The rowdy and salty character of old Payson still lingers on Main Street in the façade of the Ox Bow Inn and Saloon. It was on these historic properties that the pageant of cow town living was enacted, including shoot-outs, horse races and rodeos performed between the rows of log and clapboard buildings.
The story of this famous hotel-saloon began in 1932 when William and Estelee Wade began construction of the Payson Hotel east of the community dance center known as Packard Hall. They picked a site that had already seen years of rootin’, tootin’, shootin’ cowboy life and death. This had been the location of the old 16-to-1 Saloon, a center for local conviviality and frequent violence. A well dug just in front of the 16-to-1 along Main Street had been filled in, waiting for some future archeologist to retrieve all the artifacts tossed in over the years. The Payson Hotel was at the center of Main Street’s business and social activities, halfway between the old Globe Road coming from the south and the old Pine Road heading to the north.
“Willie” Wade brought experience in building structures of logs, having worked at that trade in Yellowstone Park. Since a supply of logs was close by, the Wades decided to cut and haul the needed logs from the Mogollon Rim. The rest of the material had to be brought in from Phoenix by way of the Apache Trail and Roosevelt Dam. The usual procedure for obtaining lumber in Payson was to cut logs from the surrounding forests into rough lumber by mobile sawmills. That lumber would then be hauled into town. To bring large whole logs into town was unusual enough to cause much admiration.
The hotel had nine rooms upstairs, with the kitchen, restaurant and bar downstairs. Since Prohibition was over the end of 1933 liquor licenses had become available to establishments that also served food. The Wades charged $2.50 a night for a room and the meals were 50 cents. Inside, dividing the dining room from the bar, a large flagstone fireplace was built by well-known rancher Richard Taylor. During the time the Wades built and operated their hotel and bar the annual August Rodeo took place on the road in front.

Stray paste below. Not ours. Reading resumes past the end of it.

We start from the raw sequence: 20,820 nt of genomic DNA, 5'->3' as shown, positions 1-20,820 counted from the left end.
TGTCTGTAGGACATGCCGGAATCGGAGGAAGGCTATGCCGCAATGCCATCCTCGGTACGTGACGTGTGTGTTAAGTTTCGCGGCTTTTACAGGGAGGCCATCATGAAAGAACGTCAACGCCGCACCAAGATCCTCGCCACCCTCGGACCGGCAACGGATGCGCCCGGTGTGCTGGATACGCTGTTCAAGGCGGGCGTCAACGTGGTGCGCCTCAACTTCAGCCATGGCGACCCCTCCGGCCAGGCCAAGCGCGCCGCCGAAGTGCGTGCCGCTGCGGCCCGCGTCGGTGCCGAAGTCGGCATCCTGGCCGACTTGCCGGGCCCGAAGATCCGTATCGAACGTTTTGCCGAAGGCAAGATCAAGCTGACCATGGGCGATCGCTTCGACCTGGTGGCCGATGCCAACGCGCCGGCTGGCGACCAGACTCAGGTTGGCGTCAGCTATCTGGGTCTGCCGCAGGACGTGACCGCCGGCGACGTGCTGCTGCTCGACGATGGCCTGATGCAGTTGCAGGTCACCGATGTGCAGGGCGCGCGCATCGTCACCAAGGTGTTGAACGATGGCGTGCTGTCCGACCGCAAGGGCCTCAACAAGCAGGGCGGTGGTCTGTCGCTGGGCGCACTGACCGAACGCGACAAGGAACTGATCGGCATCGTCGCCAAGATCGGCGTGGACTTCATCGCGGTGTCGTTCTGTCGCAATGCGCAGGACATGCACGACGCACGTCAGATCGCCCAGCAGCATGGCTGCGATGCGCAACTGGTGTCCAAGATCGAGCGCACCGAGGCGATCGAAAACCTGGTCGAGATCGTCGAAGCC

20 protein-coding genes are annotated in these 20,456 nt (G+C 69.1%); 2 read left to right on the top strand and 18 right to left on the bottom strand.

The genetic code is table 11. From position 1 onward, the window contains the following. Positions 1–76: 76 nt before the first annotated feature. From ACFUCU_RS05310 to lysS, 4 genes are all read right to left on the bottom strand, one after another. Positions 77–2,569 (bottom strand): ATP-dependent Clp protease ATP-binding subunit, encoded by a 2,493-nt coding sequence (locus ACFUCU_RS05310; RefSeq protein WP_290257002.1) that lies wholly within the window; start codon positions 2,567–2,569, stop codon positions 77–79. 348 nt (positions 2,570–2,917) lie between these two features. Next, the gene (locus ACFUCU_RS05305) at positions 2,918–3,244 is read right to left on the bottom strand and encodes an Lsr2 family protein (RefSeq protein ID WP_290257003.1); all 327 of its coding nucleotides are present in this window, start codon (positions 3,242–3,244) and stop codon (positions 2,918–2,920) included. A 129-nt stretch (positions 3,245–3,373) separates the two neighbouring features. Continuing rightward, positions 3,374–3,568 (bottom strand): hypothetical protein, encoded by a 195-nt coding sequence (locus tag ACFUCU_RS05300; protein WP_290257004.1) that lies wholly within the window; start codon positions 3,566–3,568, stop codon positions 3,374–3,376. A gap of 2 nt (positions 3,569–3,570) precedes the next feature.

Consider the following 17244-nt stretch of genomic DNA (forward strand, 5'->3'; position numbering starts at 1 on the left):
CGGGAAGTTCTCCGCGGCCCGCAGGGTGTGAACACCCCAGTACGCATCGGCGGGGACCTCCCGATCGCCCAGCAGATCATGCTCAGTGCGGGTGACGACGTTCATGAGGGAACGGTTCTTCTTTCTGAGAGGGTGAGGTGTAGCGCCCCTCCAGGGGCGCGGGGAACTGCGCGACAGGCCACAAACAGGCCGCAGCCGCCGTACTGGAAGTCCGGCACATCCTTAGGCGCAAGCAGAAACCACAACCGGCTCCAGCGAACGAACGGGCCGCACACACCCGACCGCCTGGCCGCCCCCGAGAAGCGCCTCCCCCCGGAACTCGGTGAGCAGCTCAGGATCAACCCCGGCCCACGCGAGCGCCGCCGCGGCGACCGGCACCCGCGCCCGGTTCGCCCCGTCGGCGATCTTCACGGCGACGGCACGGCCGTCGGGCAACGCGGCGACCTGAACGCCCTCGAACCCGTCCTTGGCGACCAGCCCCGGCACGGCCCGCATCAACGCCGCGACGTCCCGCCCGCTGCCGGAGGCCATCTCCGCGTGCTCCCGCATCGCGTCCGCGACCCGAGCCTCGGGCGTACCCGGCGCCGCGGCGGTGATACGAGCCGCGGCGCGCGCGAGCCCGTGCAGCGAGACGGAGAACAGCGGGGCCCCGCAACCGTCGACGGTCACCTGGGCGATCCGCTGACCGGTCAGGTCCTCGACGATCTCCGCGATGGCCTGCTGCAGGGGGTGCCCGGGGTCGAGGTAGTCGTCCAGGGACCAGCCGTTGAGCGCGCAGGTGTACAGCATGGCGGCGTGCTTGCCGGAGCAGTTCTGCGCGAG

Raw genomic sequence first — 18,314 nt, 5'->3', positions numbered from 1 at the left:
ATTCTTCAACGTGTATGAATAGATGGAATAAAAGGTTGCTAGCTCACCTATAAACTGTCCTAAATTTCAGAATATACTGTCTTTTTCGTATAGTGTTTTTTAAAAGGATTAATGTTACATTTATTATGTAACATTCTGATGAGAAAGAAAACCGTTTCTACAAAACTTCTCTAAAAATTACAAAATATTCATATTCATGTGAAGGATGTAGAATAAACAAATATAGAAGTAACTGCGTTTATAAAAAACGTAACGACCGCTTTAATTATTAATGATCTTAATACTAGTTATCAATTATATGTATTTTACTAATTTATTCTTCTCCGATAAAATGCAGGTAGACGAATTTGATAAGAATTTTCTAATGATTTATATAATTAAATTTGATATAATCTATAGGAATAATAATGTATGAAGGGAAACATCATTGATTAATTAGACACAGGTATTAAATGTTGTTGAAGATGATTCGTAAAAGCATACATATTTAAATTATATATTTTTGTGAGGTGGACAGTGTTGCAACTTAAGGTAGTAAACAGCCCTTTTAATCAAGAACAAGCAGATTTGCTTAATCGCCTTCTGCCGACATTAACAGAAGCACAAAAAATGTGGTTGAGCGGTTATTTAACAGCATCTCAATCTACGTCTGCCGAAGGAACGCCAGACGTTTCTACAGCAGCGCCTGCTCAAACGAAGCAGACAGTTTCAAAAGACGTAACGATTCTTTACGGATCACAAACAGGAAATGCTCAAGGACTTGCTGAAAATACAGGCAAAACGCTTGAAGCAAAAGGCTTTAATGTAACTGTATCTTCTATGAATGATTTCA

In 1945 the Wades retired from the hotel business, and the new owner was Jimmy Cox. He immediately began expanding the property by building nine new rooms in an L-shape behind the lodge, with a swimming pool in the center of the patio. Servicemen and women were returning and Payson experienced boom-times. A dining room was included, and the original hotel rooms upstairs were eliminated in favor of a large room that could be used for receptions and community dances. Cox also renamed the complex “The Ox Bow Inn.”
The name Oxbow originated during the Indian Wars, when in June of 1871 a detachment of soldiers climbed the hill toward Green Valley seeking out Apache camps. Army Scout Charles B. Genung accompanied them. Along the trail they came upon several ox yokes, apparently left by Indians who had raided a wagon making its way in the vicinity. The Indians probably slaughtered and ate the oxen, leaving the yokes. The soldiers dubbed the place Ox Yoke Mountain.
In 1878 William St. John came to the area and along with good friends Al Sieber and Sam Hill located a mine he named the Ox Bow Mine. Soon the approach to Payson up the steep hill was dubbed Oxbow Hill.
In 1953 new owners Bob and Thelma Caldwell took over the establishment. They expanded the building by purchasing Alf Randall’s auto and appliance store next door west, which they remodeled for a saloon. Siding covered the original logs of the Payson Hotel, and the new façade was created to reflect Payson’s cowboy era. While many buildings on Main Street were originally rough lumber or log, later buildings took on the board-and-batten with stone construction, denoting a move from pioneer years to ranching times.
An announcement in The Payson Roundup April 4, 1954 proclaimed the new era for the Ox Bow, “There will be a grand opening of the Ox Bow Lodge, Sunday May 2nd at 1:30 PM Free barbeque, served in the patio by the swimming pool. Everybody cordially invited.”
In August 1966, the Caldwells sold the property. Because of outdated wiring and new building codes the successive owners were unable to remain open very long, and a series of sad attempts was made. From 1972 to1977 Bill and Bobbie Banbury were the owners. Their son Dave wrote the Roundup in 2005 his reminiscence of the historic place. “Our family lived in the hotel, worked in the restaurant and bar. It was a family business. My childhood there was Huck Finn-like. I was about 11 years old… and probably saw and experienced more than a child should have at that age, being next to bar and all. But I also learned a lot about people, work and life… I will always cherish the memories of the Ox Bow.”